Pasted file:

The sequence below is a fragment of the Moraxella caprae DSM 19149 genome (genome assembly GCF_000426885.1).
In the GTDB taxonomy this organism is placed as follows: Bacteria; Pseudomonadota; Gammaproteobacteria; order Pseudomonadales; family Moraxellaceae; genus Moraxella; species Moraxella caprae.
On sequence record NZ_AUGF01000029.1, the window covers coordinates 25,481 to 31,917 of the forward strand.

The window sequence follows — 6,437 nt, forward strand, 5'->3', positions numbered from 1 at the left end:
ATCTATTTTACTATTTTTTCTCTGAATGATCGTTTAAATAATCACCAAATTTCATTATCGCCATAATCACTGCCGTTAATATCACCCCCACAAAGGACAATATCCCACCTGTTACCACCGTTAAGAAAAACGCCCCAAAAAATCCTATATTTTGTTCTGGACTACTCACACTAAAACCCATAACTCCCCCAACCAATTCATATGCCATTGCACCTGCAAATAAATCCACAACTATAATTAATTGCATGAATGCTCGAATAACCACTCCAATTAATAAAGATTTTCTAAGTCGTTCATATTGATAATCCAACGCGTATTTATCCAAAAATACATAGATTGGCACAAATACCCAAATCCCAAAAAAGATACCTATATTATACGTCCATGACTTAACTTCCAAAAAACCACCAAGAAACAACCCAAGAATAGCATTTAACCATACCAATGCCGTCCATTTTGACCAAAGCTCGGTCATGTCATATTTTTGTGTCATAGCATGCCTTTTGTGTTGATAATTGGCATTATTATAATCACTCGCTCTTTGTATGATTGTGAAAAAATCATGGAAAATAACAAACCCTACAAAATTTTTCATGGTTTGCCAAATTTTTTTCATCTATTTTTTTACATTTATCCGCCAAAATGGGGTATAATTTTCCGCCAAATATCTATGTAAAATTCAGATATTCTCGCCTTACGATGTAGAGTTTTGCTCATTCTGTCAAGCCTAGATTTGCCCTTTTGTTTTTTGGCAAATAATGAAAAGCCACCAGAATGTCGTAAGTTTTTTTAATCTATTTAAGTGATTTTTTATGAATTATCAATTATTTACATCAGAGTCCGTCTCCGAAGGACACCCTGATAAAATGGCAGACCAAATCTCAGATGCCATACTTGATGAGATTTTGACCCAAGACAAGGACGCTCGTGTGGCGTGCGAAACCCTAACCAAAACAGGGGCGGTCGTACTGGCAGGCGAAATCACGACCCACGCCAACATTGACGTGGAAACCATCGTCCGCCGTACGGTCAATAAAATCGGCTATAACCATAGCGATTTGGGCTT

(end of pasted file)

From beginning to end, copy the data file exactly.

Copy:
The sequence below is a fragment of the Moraxella caprae DSM 19149 genome (genome assembly GCF_000426885.1).
In the GTDB taxonomy this organism is placed as follows: Bacteria; Pseudomonadota; Gammaproteobacteria; order Pseudomonadales; family Moraxellaceae; genus Moraxella; species Moraxella caprae.
On sequence record NZ_AUGF01000029.1, the window covers coordinates 25,481 to 31,917 of the forward strand.

The window sequence follows — 6,437 nt, forward strand, 5'->3', positions numbered from 1 at the left end:
ATCTATTTTACTATTTTTTCTCTGAATGATCGTTTAAATAATCACCAAATTTCATTATCGCCATAATCACTGCCGTTAATATCACCCCCACAAAGGACAATATCCCACCTGTTACCACCGTTAAGAAAAACGCCCCAAAAAATCCTATATTTTGTTCTGGACTACTCACACTAAAACCCATAACTCCCCCAACCAATTCATATGCCATTGCACCTGCAAATAAATCCACAACTATAATTAATTGCATGAATGCTCGAATAACCACTCCAATTAATAAAGATTTTCTAAGTCGTTCATATTGATAATCCAACGCGTATTTATCCAAAAATACATAGATTGGCACAAATACCCAAATCCCAAAAAAGATACCTATATTATACGTCCATGACTTAACTTCCAAAAAACCACCAAGAAACAACCCAAGAATAGCATTTAACCATACCAATGCCGTCCATTTTGACCAAAGCTCGGTCATGTCATATTTTTGTGTCATAGCATGCCTTTTGTGTTGATAATTGGCATTATTATAATCACTCGCTCTTTGTATGATTGTGAAAAAATCATGGAAAATAACAAACCCTACAAAATTTTTCATGGTTTGCCAAATTTTTTTCATCTATTTTTTTACATTTATCCGCCAAAATGGGGTATAATTTTCCGCCAAATATCTATGTAAAATTCAGATATTCTCGCCTTACGATGTAGAGTTTTGCTCATTCTGTCAAGCCTAGATTTGCCCTTTTGTTTTTTGGCAAATAATGAAAAGCCACCAGAATGTCGTAAGTTTTTTTAATCTATTTAAGTGATTTTTTATGAATTATCAATTATTTACATCAGAGTCCGTCTCCGAAGGACACCCTGATAAAATGGCAGACCAAATCTCAGATGCCATACTTGATGAGATTTTGACCCAAGACAAGGACGCTCGTGTGGCGTGCGAAACCCTAACCAAAACAGGGGCGGTCGTACTGGCAGGCGAAATCACGACCCACGCCAACATTGACGTGGAAACCATCGTCCGCCGTACGGTCAATAAAATCGGCTATAACCATAGCGATTTGGGCTT